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Bollywood superstar Akshay Kumar's rise and rise is not taught at any business schools as yet, but his unique template for movie-making and time management skills appear to be good enough examples to be incorporated in the textbooks for MBA students aspiring to be corporate honchos in future.
In an industry which has always revelled in being the mother of all unorganised sectors over the years, the 52-year-old actor has set a one-of-its-kind model for churning out profitable ventures at regular intervals with an uncanny business sense, a characteristic which has eluded the biggest of superstars in Bollywood, but has inspired new generation actors such as Ayushmann Khurrana to follow in his footsteps.
Look at his success graph this year. The Khiladi Kumar has already delivered two back-to-back Rs 200-crore blockbusters – Mission Mangal and Housefull 4 – in 2019 after he started off with a big hit, Kesari under his belt. And going by the rib-tickling trailer of his next, Good Newwz, co-starring Kareena Kapoor, he seems to have another winner waiting for him towards the year-end.
And yet, it is not something out-of-the-ordinary for him if you go by the kind of movies he has done in recent years. For quite some time, he has consistently been delivering big hits, three to four every year, without taking a breather. Last year, he had Padman, Gold and 2.O, all hitting the jackpot. Earlier in 2017, he had Jolly LLB 2, Naam Shabana and Toilet Ek Prem Katha, all money-spinners. In 2015 (Baby, Gabbar Is Back, Brothers and Singh is Bling) and 2016 (Airlift, Housefull 3 and Rustom), except for Brothers which under-performed at cash counters, all his movies had the producers, including Akshay himself, laughing all the way to the bank.
It is not a new phenomenon for Akshay who has been doing three to four movies every year since the turn of the new millennium. It is only in the past six years or so that he came up with a fool-proof template for economically viable movies, which had his name written all over it. One of the first big stars to understand the importance of content-driven cinema in this decade, he began experimenting with different subjects left, right and centre not only as an actor but also as a co-producer. Barring a rare exception of the Housefull franchise, he has thus far avoided repeating himself in any film with a similar subject. While a mega star like Salman Khan remains stuck to one image, Akshay has managed to steer clear of the image trap primarily because of his innate conviction to do risky roles. If he likes a subject, he does not fight shy of even playing the antagonist, or the second fiddle, as he did opposite Rajnikanth in 2.0 in 2018.
Today, he is doubtless the numero uno star of Bollywood, far ahead of his contemporaries, including the great Khan triumvirate, in terms of box-office returns. It is altogether a different matter that the critics in general are still hesitant in acknowledging it openly. Akshay, however, appears to be far too busy in his work to be bothered about it. With his single-minded focus on the completion of his films as per the schedule, he uses his time and money rather judiciously. As of now, his next year’s calendar is already full with mega projects such Sooryavanshi, Laxmmi Bomb and Prithviraj, all different, genre-wise, from one another.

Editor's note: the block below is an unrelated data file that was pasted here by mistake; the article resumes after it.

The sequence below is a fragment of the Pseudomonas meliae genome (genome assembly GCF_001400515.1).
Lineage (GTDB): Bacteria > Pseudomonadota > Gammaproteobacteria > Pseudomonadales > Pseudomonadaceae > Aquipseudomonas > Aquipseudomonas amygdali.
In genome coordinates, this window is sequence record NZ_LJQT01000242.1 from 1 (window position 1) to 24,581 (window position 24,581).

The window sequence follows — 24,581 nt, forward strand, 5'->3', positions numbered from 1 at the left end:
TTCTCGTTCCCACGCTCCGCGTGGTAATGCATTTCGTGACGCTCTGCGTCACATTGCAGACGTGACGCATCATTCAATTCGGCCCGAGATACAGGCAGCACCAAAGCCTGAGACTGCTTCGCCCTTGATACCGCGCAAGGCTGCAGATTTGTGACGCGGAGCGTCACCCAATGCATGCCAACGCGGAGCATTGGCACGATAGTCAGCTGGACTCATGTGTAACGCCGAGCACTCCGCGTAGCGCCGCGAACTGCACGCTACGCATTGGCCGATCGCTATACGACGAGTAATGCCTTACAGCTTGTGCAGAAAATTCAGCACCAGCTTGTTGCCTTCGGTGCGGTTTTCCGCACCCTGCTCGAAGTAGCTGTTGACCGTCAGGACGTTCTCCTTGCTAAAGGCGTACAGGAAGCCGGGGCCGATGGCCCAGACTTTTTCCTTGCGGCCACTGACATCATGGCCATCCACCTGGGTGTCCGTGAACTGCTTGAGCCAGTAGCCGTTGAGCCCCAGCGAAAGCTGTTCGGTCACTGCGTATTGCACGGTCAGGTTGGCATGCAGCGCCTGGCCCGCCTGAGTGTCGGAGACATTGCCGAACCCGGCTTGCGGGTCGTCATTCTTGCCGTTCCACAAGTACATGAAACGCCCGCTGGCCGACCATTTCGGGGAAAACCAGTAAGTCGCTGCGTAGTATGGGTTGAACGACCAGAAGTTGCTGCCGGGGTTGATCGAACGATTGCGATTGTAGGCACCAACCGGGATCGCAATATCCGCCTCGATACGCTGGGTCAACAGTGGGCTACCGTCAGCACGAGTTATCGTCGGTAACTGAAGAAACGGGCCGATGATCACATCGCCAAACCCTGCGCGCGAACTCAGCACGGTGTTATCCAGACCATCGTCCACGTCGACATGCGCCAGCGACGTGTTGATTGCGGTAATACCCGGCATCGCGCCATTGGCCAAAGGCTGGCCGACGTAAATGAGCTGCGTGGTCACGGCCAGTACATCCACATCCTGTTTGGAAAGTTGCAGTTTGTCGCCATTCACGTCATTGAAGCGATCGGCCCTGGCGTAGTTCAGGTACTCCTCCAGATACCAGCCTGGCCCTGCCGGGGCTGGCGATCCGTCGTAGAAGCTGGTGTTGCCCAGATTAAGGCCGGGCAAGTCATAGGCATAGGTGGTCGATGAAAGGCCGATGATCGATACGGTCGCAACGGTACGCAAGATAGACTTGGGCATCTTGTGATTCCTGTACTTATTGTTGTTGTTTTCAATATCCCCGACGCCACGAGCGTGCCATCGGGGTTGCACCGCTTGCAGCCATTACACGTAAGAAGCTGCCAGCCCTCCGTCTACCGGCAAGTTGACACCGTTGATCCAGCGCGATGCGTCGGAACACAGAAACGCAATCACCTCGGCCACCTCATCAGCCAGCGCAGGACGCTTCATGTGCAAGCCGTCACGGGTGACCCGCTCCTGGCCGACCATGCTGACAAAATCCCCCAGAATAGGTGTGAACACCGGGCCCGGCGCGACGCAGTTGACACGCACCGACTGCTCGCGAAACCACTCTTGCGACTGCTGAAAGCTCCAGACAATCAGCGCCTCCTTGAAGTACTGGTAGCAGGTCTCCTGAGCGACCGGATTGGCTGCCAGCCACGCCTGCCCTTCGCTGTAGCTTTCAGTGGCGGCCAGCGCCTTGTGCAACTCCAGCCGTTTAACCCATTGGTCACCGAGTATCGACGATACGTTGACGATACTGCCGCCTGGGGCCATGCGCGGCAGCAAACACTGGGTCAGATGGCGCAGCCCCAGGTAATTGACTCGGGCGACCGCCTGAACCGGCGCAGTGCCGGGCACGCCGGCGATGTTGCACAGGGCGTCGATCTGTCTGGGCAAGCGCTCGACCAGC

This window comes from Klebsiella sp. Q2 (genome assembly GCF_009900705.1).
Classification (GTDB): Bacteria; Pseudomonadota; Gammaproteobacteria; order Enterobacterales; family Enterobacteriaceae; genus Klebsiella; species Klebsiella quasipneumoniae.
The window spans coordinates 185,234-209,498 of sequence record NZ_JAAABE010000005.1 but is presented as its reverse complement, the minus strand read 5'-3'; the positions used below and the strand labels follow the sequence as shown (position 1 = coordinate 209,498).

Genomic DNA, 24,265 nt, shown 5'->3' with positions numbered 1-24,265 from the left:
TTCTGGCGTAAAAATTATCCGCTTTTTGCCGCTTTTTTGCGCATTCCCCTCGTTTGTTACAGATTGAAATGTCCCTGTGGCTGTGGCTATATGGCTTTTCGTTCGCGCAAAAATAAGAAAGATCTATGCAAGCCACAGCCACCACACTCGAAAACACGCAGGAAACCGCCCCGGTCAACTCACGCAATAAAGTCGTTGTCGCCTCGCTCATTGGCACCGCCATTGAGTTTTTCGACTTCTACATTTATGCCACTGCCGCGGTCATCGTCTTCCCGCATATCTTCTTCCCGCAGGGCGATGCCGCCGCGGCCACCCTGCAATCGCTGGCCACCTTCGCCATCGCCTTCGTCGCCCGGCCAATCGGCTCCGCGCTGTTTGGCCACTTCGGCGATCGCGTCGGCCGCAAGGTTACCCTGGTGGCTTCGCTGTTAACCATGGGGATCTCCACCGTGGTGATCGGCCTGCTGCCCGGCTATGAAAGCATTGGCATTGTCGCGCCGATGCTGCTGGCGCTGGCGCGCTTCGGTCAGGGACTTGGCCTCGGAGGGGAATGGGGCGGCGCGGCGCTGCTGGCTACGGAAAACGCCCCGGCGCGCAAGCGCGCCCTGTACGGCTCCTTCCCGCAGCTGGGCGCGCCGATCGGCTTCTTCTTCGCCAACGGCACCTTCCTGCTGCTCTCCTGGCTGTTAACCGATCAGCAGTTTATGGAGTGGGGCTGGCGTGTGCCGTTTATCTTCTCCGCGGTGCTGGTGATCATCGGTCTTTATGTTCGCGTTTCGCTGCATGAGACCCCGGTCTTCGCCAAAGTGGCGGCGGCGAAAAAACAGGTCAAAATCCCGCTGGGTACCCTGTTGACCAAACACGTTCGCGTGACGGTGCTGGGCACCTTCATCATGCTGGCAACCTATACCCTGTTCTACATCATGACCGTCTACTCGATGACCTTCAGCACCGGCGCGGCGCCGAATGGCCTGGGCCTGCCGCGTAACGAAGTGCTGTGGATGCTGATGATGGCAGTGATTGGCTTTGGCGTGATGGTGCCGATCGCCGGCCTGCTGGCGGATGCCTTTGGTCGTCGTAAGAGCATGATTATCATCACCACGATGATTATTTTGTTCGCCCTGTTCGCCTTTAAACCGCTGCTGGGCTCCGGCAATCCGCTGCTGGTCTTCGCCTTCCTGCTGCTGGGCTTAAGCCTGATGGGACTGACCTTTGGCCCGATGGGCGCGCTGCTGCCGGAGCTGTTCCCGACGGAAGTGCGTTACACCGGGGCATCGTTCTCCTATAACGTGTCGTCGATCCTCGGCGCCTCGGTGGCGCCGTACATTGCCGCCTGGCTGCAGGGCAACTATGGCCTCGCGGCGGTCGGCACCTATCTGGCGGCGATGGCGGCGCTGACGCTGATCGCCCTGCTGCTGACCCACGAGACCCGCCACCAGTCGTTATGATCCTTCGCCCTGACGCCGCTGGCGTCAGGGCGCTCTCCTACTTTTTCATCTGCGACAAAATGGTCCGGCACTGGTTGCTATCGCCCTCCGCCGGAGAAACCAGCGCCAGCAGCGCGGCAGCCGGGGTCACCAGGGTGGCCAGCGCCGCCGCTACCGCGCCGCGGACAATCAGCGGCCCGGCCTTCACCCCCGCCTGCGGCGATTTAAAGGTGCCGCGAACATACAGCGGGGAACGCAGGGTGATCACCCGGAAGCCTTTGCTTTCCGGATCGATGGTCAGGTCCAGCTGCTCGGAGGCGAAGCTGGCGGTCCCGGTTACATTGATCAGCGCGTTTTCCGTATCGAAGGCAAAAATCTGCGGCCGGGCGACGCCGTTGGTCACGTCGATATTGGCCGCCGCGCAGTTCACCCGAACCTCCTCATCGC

Critics believe that diverse content is the USP of his movies but it is also true he is the driving force behind them all. His ability to complete a movie, howsoever big, in 40 to 45 days is a phenomenal achievement by the standard of any film industry in the world. In fact, he had completed Jolly LLB 2 in barely 33 days. He thinks that a film should not take more than a month and a half to complete. “Even if we shoot for only three minutes in a day, we can complete a two-hour-long movie in 40 days,” he was once quoted as saying.
Of course, all of this would not have been possible had he not followed a disciplined lifestyle in his personal life. Unlike some of his popular contemporaries, he is hardly seen in film parties. Far from it, he prefers to channel all his energies towards his work, earning rich dividends in the process. It is apparently only under exceptional circumstances (such as the one when he was called to interview Prime minister Narendra Modi) that he makes an exception to do something else.
Undoubtedly, his time management skills, his nose for good, salable scripts, and his unmistakable professional commitments have all taken him farther than the goals most of his admirers might have set for an actor like him at the outset of his career. This year, he was the only Indian star to find a place (33rd spot) on the Forbes list of the highest paid actors in the world, surpassing the likes of Scarlett Johansson, Katy Perry and Rihanna. Anybody who has tracked his career since the early 1990s knows how he has reached there. It is high time a business school picked him up for a case study to understand his phenomenal growth as an entrepreneur in the garb of an actor.
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